As Holbrook mentioned, USC needs more from Koumas in middle relief. He will make his eighth appearance and third start of the season on Tuesday against the College of Charleston. He has thrown just 12 2/3 innings this season, coming off elbow surgery, and has a 6.39 ERA. Holbrook said he is physically fine. His control just needs work.
“His stuff is not an issue,” Holbrook said. “He was one of our better guys in January. We thought we were going to get ready to have a big year from him. He’s just thrown too many balls and worked behind in the count and gotten hurt some. His stuff is as good as what we’ve got. He’s been 90 to 92 every time we’ve put him out there. His velocity is not an issue. His health isn’t an issue. He just needs some confidence. He needs a couple good outings to get his confidence up. And he needs to throw strikes and work ahead of hitters. That’s not what he’s done. Forrest is experienced. He’s pitched in Omaha. He’s pitched in the national championship game. We’re counting on him to give us some quality outings here in the second half of the year.”
Like Holmes, Evan Beal has been up and down this season. He has a 5.33 ERA, and now that Webb is out for at least this weekend, Beal will need to give USC more, along with Holmes and Koumas, to bolster the bullpen. Holbrook isn’t sure exactly what has caused Beal’s spotty control this season. (In his past five outings, including three starts, he has allowed 14 earned runs in 9 1/3 innings.)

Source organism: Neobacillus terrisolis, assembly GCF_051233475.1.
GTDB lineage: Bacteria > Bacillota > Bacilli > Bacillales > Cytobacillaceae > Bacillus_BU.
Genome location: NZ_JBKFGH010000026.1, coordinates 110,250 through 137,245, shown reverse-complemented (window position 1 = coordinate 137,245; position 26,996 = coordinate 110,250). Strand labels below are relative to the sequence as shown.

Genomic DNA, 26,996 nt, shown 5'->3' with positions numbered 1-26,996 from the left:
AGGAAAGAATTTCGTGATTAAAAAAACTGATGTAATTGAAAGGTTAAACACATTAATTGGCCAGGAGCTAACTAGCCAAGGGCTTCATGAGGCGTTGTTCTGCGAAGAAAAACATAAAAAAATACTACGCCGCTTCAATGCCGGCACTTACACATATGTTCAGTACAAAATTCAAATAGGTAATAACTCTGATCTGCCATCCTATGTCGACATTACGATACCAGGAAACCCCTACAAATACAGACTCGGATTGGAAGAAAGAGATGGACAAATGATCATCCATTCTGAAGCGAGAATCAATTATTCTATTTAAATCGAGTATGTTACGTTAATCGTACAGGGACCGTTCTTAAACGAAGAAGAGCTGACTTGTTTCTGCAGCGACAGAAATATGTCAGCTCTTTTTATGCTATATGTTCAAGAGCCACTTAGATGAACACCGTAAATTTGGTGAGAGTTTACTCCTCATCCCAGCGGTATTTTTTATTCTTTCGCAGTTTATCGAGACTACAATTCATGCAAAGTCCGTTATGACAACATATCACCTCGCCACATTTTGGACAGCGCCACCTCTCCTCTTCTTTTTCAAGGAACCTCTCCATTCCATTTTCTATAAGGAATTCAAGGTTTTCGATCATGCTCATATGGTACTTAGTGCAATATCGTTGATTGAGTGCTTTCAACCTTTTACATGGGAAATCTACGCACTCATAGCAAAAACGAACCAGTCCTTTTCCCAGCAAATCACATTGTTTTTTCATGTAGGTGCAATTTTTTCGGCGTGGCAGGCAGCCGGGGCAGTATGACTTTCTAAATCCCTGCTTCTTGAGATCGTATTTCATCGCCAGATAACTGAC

“If I knew, I would try to fix him,” Holbrook said. “There’s nothing mechanical. He’s got the best stuff we’ve got on the team. He’s just struggled, for one reason or the other. I can’t put a finger on it. But there’s no excuse for not being able to throw strikes. If you don’t throw strikes, you don’t pitch. I don’t care about your stuff and neither does (pitching) coach (Jerry) Meyers. (Beal) is mature enough and old enough to understand that. He’s better than what he’s pitched the last several outings that he’s had. He’s got to get it corrected or he’s not going to pitch anymore.”
The only full-time relievers who have been consistently strong this year are Webb and Westmoreland, who a 1.82 ERA, 38 strikeouts and five walks in 13 appearances and 39 2/3 innings, after doing pretty much nothing for most of his career before this season. Does Holbrook worry about leaning too much on Westmoreland, in terms of innings workload?
“I worry about them all,” Holbrook said. “I worry about Belcher. He’s had arm surgery. Westmoreland has had arm surgery. Tyler Webb has had arm surgery. We’ve had some guys that have been cut on. I worry about all those guys. Westmoreland’s arm bounces back better than about anybody’s on the staff. His throwing motion is a very clean one. I’m worried about them all, but in the grand scheme of things, am I worried about (Westmoreland) like I was worried about Tyler? No. His arm bounces back. He feels good. Heck, he wants to throw every day. Sometimes, there are some pitchers that do better when they do throw every day. I don’t know if Adam is one of those kind of guys, but he’s felt great and there hasn’t been any little tweak here or there, other than he had a little bit of an ab pull earlier in the year. But he’s said his arm has felt great all year.”